Pete Buttigieg Stresses a ‘Fix It First’ Infrastructure Policy
“A lot of what we've got to do is dealing with a maintenance backlog,” the U.S. Transportation Secretary said.
U.S. Secretary of Transportation Pete Buttigieg is emphasizing a less-than-flashy item as a top priority for his national agenda: Fixing the country’s “maintenance backlog.”
“‘Fix it first,’ I think, is going to be a very important mantra for us,” he said in an interview at CityLab 2021, a virtual summit for urban leaders hosted by Bloomberg Philanthropies and the Aspen Institute. “It doesn't always have the same sizzle as adding something new, but the truth is we’ve got to be doing both.”
These comments add nuance to the secretary’s frequent emphasis on improving transportation systems through expanded high-speed rail, electric vehicle expansion and public transit, priorities he reiterated at the conference.
“Look, if there’s a need, we should meet it. And I’m a big believer when appropriate, especially when it comes to transit, but also of passenger rail, of adding resources that could make a difference,” he said, pointing to the lack of dedicated federal funding for railways as a reason that “Americans are being asked to settle for less” compared to other countries.
“But yes, we’ve also got to think about the total cost of ownership of the things we’re building and the things that we have that Washington hasn’t been willing to support.”
As the former mayor of South Bend, Indiana, Buttigieg is no stranger to aging infrastructure. Factory declines and suburban flight emptied the city of nearly 25% of its population in the 1970s and 1980s. Left behind were miles of disused streets and sidewalks that buckled under Midwestern winters as the local repair budget dwindled.
But while infrastructure decay may be a special challenge in the Rust Belt, a backlog of road, highway and transit repairs is also a national issue approaching $1 trillion. “You look at the conditions of so many of our roads and bridges as a country, and it’s just clear that we can’t allow that backlog to continue,” Buttigieg said.
Buttigieg recalled making back-of-the-envelope calculations as South Bend’s mayor to estimate the long-term maintenance costs of new roads in his cash-strapped city. “I realized the most beautiful newly paved piece of street lasted about 12 years in our climate, with our snow and everything that did to beat up the roads,” he said. “Given the dollars that we have, how long would it take us to repave every lane mile of street in the city? And the answer came back: about a hundred years, which just doesn’t compute.”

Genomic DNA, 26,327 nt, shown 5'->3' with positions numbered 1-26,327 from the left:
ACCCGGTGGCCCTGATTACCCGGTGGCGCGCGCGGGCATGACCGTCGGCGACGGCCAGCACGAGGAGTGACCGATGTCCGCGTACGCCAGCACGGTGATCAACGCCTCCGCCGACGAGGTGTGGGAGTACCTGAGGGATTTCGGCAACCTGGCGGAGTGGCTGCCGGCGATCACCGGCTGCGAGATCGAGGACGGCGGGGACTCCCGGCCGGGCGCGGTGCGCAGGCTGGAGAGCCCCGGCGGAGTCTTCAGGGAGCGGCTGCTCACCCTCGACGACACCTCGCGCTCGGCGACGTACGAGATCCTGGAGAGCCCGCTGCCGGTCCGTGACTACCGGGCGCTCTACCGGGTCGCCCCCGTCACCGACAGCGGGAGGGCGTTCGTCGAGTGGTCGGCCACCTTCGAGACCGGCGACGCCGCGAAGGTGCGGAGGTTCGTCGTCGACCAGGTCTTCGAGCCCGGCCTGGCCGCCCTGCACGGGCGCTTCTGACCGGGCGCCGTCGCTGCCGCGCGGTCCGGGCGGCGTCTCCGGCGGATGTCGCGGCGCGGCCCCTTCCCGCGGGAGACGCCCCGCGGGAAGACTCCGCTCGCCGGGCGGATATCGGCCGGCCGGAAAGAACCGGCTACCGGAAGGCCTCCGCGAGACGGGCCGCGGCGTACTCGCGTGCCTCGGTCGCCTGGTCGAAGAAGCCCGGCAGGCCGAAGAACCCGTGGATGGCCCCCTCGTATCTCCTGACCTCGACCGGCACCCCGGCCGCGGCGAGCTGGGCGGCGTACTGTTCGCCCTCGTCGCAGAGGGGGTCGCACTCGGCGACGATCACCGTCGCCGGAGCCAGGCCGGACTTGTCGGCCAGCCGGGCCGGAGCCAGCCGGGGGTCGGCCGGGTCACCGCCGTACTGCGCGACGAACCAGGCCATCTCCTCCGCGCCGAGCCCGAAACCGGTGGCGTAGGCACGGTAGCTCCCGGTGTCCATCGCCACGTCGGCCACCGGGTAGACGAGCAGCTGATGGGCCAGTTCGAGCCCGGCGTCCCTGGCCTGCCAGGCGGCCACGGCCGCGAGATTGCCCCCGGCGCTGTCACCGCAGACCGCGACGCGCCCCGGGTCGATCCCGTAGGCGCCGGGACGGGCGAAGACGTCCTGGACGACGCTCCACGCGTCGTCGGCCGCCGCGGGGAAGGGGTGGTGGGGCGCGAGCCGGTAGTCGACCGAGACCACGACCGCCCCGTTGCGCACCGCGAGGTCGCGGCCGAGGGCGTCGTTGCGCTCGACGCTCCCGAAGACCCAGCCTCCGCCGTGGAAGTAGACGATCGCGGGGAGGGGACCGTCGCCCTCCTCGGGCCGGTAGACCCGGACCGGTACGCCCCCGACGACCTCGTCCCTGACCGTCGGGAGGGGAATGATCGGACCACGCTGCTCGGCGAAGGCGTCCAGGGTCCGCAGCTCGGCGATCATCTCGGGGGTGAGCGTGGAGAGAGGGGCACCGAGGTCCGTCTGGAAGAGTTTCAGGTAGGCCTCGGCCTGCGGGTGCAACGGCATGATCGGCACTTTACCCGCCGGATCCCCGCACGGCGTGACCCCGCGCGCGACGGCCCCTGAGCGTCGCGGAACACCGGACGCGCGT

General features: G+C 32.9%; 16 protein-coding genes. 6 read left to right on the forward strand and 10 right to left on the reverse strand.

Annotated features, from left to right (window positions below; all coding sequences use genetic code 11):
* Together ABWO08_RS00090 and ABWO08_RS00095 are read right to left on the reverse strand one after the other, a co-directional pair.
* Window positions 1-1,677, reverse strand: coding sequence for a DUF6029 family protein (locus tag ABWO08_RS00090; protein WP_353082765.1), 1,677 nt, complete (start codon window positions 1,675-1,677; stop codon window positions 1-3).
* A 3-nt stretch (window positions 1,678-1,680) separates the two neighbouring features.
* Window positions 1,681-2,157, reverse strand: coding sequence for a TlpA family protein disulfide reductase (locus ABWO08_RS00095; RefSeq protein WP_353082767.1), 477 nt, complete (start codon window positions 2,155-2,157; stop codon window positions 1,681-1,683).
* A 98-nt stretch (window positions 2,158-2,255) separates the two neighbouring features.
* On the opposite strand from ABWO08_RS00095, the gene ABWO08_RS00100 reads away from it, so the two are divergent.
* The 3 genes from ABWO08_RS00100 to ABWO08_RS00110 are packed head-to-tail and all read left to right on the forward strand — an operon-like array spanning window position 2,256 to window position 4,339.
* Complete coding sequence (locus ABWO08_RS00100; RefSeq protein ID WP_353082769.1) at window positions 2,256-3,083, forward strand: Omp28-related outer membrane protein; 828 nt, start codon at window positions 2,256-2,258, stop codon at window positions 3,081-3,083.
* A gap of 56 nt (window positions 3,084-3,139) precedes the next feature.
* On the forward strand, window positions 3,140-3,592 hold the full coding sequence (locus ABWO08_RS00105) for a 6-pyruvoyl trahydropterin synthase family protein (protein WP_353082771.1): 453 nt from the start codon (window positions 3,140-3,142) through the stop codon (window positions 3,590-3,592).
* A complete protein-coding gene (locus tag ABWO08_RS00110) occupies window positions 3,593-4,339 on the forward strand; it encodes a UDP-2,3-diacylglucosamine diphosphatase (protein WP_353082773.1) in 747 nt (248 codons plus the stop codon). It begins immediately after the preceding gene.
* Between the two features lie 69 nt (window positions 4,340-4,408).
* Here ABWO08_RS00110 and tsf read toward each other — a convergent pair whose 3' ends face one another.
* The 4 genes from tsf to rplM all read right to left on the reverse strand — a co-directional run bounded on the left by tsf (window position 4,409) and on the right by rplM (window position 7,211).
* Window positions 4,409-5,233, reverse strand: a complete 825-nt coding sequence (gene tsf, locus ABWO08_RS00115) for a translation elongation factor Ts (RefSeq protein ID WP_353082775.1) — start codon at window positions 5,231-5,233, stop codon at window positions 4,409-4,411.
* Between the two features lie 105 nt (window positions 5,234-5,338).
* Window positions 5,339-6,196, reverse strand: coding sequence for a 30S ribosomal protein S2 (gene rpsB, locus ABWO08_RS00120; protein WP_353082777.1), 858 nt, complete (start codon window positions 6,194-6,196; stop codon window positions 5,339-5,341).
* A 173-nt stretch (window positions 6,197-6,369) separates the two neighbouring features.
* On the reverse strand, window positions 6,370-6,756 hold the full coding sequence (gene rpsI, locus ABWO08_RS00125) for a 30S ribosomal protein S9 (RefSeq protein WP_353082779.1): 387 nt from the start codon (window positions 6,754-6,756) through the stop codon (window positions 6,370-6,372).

The implications, he said, are that modernizing infrastructure demands additional resources, as well as better management. In some cases that could mean removing outdated structures and not replacing them. “There are some places where we may need to add assets like roadways or other transit resources. There are some areas where actually the number of square feet of asphalt in a city probably ought to go down, and we ought to be supporting that kind of right-sizing as well, if a local community sees that that’s beneficial for the long term.”
That approach to investment earned Buttigieg high marks from transportation advocates when he was running for president in 2020: As a candidate, his infrastructure plan required that states plan for maintenance before being allowed to build new or wider highways, which make up the bulk of the nation’s $926 billion infrastructure repair needs. As of 2015, an estimated 21% of U.S. highways had poor pavement condition, according to TRIP, a road industry research group.
Electric vehicles fit into this philosophy, Buttigieg said. In addition to their climate benefits, “they often have fewer moving parts and require less in terms of the total cost of ownership and maintenance.”
The Biden administration has raised hopes for a major infrastructure stimulus as it lays the groundwork for a sweeping economic recovery package. Yet Buttigieg highlighted his time as a mayor as an education in what’s possible in constrained conditions.
“I’m very mindful of some of the things that we can be doing in addition to what might be the most important of all, which is those hard dollars, the actual resources,” he said. “If we get this moment right, we can have a once-in-a generation delivery of infrastructure support that can be used by states, by cities, by counties, by tribes and territories.”
During the interview, Buttigieg also talked about the role of the federal government in local land use policy, balancing real-world policy problems with the allure of new technology, and the importance of community engagement in order to make transportation policies more equitable across race and income groups.
“Listening is such an important part of federal policy when it comes to how we engage with cities, counties and towns,” he said.